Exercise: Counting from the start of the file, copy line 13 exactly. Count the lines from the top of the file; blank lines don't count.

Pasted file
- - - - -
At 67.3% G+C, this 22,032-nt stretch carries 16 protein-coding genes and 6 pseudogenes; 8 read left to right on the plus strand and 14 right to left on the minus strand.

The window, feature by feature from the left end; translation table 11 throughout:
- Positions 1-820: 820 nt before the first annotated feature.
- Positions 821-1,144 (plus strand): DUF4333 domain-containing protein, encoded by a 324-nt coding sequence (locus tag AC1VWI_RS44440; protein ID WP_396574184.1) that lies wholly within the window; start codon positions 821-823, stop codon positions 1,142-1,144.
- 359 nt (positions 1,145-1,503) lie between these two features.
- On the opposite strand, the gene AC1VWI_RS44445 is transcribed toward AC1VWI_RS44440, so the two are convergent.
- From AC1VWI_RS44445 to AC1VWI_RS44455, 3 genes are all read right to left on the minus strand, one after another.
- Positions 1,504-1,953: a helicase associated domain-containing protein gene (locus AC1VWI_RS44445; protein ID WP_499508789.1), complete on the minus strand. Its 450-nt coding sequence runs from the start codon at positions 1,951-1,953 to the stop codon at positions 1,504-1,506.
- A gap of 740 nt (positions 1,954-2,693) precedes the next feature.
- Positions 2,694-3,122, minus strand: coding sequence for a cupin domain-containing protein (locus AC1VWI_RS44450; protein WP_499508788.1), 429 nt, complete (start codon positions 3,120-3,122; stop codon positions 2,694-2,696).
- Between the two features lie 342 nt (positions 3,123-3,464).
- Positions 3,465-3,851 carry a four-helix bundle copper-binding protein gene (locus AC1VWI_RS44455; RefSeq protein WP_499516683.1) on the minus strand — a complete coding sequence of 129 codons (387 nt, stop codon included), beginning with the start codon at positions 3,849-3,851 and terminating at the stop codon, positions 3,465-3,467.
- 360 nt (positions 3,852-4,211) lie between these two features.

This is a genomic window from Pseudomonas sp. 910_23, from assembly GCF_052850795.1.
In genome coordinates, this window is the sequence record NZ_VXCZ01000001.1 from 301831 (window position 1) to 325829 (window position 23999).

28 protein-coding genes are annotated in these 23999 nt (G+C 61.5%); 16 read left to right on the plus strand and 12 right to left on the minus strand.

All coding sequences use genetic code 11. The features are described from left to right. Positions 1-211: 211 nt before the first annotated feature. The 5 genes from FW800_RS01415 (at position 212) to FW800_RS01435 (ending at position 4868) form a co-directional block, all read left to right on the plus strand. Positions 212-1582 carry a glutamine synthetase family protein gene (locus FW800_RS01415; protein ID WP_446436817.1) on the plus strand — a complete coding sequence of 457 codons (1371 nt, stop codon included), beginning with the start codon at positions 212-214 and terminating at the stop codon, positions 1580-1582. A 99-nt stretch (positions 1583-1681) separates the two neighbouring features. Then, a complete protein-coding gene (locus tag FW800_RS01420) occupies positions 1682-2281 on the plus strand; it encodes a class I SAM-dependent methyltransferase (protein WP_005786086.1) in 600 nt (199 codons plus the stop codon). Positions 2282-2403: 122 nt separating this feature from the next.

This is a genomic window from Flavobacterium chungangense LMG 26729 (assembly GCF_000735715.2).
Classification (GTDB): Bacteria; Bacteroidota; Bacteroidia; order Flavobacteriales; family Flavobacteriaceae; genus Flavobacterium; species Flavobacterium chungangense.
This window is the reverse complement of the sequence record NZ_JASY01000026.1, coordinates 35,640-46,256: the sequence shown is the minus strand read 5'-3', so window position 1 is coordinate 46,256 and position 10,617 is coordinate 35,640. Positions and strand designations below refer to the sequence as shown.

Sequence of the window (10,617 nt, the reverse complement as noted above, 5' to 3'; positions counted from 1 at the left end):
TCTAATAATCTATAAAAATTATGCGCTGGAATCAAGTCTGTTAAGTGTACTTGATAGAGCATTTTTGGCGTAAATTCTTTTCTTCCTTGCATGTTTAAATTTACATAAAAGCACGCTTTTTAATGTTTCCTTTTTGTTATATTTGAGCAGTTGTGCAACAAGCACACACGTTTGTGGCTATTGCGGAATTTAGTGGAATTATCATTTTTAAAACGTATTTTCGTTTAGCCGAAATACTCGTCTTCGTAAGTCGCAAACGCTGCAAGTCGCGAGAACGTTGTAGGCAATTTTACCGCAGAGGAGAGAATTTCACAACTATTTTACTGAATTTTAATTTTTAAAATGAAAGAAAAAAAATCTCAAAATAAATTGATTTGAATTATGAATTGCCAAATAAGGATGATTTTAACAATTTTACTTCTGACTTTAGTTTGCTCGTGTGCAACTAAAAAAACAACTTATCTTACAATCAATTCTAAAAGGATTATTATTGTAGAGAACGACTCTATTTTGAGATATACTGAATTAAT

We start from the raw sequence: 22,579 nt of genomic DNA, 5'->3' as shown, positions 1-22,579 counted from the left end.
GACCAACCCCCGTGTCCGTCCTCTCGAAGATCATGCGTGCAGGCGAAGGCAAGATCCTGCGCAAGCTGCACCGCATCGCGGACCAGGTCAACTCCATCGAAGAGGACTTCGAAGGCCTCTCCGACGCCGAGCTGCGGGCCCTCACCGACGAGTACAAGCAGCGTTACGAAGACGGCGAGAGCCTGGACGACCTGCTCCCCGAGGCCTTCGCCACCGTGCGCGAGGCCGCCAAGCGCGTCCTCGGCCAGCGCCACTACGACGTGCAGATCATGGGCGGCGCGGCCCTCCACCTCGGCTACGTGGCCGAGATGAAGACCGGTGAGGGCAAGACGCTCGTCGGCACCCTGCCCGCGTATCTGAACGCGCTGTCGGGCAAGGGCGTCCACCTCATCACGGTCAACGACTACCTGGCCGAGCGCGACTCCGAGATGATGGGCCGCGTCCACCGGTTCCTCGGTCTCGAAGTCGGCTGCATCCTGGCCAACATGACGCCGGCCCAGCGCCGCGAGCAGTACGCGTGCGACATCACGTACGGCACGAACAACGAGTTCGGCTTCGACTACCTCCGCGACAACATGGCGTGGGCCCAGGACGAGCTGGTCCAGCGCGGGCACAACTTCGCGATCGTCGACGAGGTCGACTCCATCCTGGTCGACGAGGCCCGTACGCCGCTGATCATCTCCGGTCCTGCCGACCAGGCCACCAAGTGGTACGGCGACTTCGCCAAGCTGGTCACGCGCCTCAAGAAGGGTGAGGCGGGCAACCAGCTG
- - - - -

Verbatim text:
- 360 nt (positions 3,852-4,211) lie between these two features.